Asking questions as you lecture is an easy and simple way to engage with your students. Typically, the teacher asks a question of the entire class, the students who wish to try to answer the question raise their hands, and the teacher calls on one of those students.
This method has a drawback that experienced teachers are all too familiar with: the same students tend to raise their hands again and again. The ones who are shy, or not confident in themselves or in their answers, and those who take a bit longer to process the question rarely raise their hands. This prevents real-time assessment, as the teacher is typically only getting answers from the top students. Sometimes the teacher will attenuate this problem by calling on a particular student, which can really put them on the spot and be tense for everyone. I observed an easy solution to this problem in a calculus class, and I use this solution myself, in classes of thirty or fewer students, with great success.
Rather than asking the class as a whole, I ask each student in some kind of spatial order—row by row. I gesture to the student with my hand, palm up (pointing seems rude). The student may guess or say “pass.” I encourage my students to guess because research shows that students will remember a correct answer better if they guess a wrong answer before they hear the correct one. If a student says “pass,” I point to the next student in line to answer the same question. Only after I get two passes in a row do I open the question to everyone. When the next question comes up, I remember my place in the classroom and ask the next student.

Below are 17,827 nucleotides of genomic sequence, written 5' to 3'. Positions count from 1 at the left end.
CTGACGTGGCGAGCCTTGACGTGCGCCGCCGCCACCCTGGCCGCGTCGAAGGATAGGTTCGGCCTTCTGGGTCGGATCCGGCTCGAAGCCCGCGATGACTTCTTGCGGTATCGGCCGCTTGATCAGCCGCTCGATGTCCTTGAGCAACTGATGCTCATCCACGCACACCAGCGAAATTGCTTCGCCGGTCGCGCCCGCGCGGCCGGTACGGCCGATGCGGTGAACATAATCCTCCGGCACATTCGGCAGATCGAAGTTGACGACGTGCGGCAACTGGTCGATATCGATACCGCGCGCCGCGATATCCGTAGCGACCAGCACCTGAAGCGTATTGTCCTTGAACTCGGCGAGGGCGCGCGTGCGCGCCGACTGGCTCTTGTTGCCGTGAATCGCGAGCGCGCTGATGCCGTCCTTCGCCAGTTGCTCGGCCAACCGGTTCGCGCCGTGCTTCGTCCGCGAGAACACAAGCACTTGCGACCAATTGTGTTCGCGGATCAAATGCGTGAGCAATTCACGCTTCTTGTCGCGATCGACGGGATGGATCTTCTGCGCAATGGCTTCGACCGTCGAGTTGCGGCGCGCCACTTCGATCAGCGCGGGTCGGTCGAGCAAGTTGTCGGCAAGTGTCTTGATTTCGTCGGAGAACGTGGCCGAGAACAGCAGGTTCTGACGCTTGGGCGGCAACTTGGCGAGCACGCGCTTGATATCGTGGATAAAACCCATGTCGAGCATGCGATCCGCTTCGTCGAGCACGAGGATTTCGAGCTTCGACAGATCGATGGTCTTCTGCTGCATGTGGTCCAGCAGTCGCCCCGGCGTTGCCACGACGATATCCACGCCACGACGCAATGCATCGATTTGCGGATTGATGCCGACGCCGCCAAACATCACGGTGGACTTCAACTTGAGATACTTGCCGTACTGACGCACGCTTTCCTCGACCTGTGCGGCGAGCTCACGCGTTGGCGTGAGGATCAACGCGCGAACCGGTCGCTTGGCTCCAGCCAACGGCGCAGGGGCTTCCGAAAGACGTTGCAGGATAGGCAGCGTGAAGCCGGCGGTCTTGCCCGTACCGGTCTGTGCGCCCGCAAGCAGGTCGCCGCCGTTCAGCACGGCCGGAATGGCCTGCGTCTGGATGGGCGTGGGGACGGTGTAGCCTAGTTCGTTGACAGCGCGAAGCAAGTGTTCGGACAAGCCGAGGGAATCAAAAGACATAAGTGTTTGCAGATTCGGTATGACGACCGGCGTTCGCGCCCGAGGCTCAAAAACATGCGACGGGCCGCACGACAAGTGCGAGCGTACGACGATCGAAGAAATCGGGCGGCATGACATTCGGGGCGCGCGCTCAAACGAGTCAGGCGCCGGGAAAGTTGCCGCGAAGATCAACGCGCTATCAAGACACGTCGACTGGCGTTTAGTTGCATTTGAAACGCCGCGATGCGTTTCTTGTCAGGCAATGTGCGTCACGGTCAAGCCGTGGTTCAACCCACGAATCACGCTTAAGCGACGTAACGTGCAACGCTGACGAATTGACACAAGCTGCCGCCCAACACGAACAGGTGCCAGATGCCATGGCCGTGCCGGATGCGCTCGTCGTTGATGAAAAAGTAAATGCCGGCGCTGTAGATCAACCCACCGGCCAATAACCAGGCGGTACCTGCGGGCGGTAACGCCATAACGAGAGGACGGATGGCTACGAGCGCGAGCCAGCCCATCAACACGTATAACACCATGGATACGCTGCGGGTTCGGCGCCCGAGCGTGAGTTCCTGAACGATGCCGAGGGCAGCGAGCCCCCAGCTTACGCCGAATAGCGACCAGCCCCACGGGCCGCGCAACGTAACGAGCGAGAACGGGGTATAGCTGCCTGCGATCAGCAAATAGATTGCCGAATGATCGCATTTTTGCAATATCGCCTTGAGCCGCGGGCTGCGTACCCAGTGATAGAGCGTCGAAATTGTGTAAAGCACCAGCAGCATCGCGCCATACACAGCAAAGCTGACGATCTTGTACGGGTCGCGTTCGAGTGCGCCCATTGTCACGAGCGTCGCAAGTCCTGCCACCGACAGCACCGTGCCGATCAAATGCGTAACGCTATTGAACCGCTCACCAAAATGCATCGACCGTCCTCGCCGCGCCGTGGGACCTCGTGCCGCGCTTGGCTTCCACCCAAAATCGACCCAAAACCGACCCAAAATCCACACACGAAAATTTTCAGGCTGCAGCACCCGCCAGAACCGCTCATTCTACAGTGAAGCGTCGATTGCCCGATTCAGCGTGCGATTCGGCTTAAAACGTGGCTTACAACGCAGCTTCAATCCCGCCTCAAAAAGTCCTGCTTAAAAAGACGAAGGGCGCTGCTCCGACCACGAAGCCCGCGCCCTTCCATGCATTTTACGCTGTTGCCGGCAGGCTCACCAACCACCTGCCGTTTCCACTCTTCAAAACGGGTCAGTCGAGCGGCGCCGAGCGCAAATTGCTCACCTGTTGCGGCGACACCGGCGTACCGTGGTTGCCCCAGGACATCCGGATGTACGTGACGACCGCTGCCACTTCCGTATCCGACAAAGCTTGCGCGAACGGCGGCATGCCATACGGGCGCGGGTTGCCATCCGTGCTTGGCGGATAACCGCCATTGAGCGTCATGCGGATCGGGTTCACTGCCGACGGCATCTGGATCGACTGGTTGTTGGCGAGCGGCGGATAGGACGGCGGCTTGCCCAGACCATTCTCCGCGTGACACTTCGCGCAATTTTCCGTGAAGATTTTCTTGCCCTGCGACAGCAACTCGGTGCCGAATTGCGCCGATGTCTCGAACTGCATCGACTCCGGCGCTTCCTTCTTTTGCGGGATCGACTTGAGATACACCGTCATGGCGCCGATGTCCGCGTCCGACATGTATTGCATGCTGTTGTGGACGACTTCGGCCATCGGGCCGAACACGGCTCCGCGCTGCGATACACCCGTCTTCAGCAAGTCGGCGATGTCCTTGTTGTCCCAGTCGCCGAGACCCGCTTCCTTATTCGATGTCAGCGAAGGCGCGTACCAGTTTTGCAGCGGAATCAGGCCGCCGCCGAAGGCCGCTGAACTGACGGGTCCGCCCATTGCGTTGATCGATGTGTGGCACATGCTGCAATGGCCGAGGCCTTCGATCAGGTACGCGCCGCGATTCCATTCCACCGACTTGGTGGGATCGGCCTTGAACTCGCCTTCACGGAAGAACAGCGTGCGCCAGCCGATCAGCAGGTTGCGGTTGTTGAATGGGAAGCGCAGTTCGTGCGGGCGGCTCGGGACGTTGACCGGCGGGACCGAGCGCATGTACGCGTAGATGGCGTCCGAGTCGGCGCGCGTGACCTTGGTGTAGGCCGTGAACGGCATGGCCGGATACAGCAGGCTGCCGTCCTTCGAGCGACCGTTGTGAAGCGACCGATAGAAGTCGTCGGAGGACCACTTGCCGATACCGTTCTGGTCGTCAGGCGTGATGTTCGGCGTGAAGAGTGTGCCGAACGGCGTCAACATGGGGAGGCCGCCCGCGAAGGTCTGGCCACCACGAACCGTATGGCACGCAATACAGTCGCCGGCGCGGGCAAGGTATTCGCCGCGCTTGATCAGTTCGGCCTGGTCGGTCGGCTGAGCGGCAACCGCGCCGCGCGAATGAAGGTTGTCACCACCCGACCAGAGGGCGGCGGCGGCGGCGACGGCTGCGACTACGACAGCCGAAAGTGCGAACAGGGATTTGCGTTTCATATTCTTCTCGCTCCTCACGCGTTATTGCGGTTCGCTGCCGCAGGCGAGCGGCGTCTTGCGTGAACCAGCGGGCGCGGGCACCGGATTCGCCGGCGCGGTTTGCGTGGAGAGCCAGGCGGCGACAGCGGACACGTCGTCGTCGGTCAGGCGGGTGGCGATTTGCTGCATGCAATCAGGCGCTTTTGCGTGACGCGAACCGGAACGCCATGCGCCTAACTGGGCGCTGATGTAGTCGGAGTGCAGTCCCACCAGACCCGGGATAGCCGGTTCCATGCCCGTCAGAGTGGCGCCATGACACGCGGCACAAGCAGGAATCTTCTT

Here are the benefits of this method:
- All students are equally represented in the answering. I try to ask enough questions so that every student gets asked two or three times in a single class period. You can often tell which students are having trouble because they will often say “pass” or get answers wildly incorrect. In this way, the questioning becomes an informal assessment of student understanding.
- It encourages quieter students to speak up. They do not feel picked on because the system is fair, and the feel no shame from the classroom about saying “pass.” It is perceived simply his or her turn. One student told me that this method was actually making her answer more questions in other classes.
- It helps the instructor. By removing the choice of which eager student’s hand to call on, it frees your mind to focus on other things.
I hope that this easy-to-implement change works as well for you has it has for me.